How-to: Maintain your Water Heater

Regularly maintaining your water heater is important to attain its longest life. Your water heater works hard for you every day and will need tune-ups occasionally to ensure it works to the best of its ability. Even if your water heater is providing you with hot water, there could be issues that need to be addressed. Here are some signs to look for when investigating your water heater:

  • Odours
  • Any odd noises
  • Leaking 
  • Slow recovery

Temperature of Your Hot Water

The temperature of your water heater should hover around 49 degrees Celsius or 140 degrees Fahrenheit to prevent scalding of the skin. This temperature also ensures the water is hot enough to discourage bacteria growth, but not hot enough to damage your tank. If you desire a hotter temperature, you may install a mixing valve. A mixing valve will allow you to adjust the temperature of your hot water.

Check Temperature and Pressure (T&P) Relief Valve:

Follow the instructions on the valve label to inspect the T&P relief valve. T&P relief valve will drip water if the water pressure is too high, or due to thermal expansion on a closed plumbing system. You will want to install a thermal expansion tank on your cold-water line. Ensure your water pressure is under control and install a thermal expansion tank before you replace a dripping T&P relief valve. 

Check & Control Water Pressure

Check your water pressure at the tank’s drain valve, a faucet, or a hose bib. If your water pressure is above the maximum code recommendation (80 psi), you will need to install a Pressure Reducing Valve (PRV). Water pressure is higher at nighttime, and lower during the day. If daytime water pressure is 60 psi or higher, your water pressure at night could be above 80 psi.

Most experts recommend setting your PRV to 50-60 psi to protect your appliances – high water pressure can damage water heaters, toilet valves, ice makers, dishwashers, and washing machines. If your T&P Valve is dripping, your water pressure is likely too high. See ‘control thermal expansion’.

Control Thermal Expansion

It is required by code to install a thermal expansion tank on a closed plumbing system. If you are on a closed plumbing system and do not have a thermal expansion tank installed, operating your water heater could result in damage to your unit as well as other appliances. Pressurize your expansion tank with air before installing on the cold-water line.  The air pressure used to pressurize your expansion tank should match your water pressure. 

Checking anode rods

The anode rod’s purpose is to protect your water heater’s tank from corrosion, and therefore help to extend the life of your unit. To check the anode rod, you will first want to turn off the power or gas to your unit. Next, turn off the cold-water supply and relieve the pressure in the water heater tank by opening the T&P relief valve. With a 2” cheater bar and impact wrench, remove the anode rod from the tank. If the anode rod is significantly depleted, replace it. You should check your anode rod at least every three years. If you live in a hard water area, check your anode rod annually.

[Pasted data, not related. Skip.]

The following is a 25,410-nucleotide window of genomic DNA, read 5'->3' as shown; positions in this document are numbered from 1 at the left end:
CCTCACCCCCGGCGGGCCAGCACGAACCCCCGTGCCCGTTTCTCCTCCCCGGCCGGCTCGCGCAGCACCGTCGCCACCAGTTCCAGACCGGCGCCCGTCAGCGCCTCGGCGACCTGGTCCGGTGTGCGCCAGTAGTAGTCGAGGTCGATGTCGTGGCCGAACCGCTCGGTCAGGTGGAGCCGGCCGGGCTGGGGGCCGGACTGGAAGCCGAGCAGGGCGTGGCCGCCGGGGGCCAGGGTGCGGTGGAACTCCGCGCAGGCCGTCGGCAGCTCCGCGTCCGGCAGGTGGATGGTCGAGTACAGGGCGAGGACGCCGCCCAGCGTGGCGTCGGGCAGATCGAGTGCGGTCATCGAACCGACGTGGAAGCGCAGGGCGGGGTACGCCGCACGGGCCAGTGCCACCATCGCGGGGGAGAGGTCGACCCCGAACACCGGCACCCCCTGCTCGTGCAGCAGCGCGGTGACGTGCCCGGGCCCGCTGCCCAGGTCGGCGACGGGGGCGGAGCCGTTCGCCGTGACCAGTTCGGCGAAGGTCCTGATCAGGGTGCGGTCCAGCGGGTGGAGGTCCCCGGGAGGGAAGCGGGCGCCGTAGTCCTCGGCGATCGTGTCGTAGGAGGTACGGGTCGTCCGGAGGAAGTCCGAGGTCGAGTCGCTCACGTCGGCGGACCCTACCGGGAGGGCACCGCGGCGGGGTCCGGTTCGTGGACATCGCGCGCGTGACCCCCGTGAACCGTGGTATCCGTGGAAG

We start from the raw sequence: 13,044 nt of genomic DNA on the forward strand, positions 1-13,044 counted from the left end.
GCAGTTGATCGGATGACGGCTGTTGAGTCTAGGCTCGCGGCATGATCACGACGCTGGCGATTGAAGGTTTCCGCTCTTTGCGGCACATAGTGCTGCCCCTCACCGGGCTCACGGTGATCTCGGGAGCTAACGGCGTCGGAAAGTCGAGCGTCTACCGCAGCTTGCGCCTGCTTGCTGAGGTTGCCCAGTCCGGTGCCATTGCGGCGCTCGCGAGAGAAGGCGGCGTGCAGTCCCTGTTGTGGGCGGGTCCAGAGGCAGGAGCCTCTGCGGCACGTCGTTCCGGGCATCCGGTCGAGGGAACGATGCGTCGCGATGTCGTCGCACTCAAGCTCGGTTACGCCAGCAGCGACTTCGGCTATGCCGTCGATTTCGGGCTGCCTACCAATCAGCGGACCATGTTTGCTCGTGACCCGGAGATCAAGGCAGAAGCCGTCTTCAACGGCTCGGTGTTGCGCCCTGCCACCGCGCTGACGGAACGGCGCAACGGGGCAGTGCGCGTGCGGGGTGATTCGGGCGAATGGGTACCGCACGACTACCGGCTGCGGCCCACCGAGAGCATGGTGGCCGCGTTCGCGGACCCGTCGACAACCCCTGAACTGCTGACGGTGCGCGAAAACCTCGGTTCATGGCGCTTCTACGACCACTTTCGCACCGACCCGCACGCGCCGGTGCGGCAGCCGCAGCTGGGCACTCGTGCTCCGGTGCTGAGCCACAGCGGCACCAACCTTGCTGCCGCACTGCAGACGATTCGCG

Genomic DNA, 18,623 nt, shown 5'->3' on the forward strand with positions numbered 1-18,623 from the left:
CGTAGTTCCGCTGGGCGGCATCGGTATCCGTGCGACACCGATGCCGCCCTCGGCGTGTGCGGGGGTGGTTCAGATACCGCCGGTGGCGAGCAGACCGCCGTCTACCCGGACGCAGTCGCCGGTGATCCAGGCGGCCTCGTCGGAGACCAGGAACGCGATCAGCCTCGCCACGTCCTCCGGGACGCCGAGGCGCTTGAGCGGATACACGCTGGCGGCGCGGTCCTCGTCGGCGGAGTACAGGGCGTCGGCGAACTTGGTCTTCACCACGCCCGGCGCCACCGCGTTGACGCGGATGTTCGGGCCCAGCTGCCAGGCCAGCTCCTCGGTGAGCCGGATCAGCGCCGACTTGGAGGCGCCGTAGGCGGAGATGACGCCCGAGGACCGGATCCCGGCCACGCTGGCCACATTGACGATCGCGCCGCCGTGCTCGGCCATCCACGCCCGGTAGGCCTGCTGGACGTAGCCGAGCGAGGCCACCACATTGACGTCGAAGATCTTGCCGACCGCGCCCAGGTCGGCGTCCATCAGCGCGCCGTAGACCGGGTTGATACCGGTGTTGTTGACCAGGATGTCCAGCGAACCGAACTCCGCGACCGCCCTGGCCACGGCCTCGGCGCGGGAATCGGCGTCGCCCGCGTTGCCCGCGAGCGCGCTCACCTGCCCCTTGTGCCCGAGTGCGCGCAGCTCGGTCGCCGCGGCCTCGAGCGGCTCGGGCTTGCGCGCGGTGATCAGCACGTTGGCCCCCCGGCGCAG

Flushing Your Water Heater Tank

Flushing your water heater tank is very important (especially for gas water heaters). To do this, first turn off the cold-water supply to your tank. Attach a garden hose to the drain valve and open it. Open the T&P relief valve to relieve some pressure and drain 2-3 gallons of water out of the tank. If the water is milky in colour, drain the entire tank. Once you have drained the desired amount of water, close the drain valve and open the cold-water supply valve. Open a hot water faucet somewhere in your home, and let the hot water run for 3 minutes to make sure all air is out of the tank before you turn the power back on (this is especially important for electric water heaters to ensure you do not dry-fire an element).

Check the ventilation 

To ensure your water heater is operating safely and efficiently, an unobstructed venting system is crucial. You will want to check for debris and obstructions in your venting annually on a standard atmospheric vented unit. To check if there is any obstruction in your venting, you will want to test for backdraft. To test for backdraft, you will need all windows and doors in the home closed, as well as all the exhaust fans turned on (bathrooms and kitchen). You should also turn on your dryer. These conditions will replicate every appliance being used at once. 

Ensure your furnace is turned down so it will not turn on during your backdraft test. Turn on a hot water faucet and run it for a few minutes to power on the hot water heater. Once the hot water heater is running you should be able to feel the air being sucked up through the ventilation. One way to check this is to light a match near the vent hood, if it is working properly the flame should be sucked toward the vent hood. If the flame goes out, it could mean you have an obstruction.

* If you are under a rental contract, please read through your contract before you attempt any of these maintenance tasks yourself.

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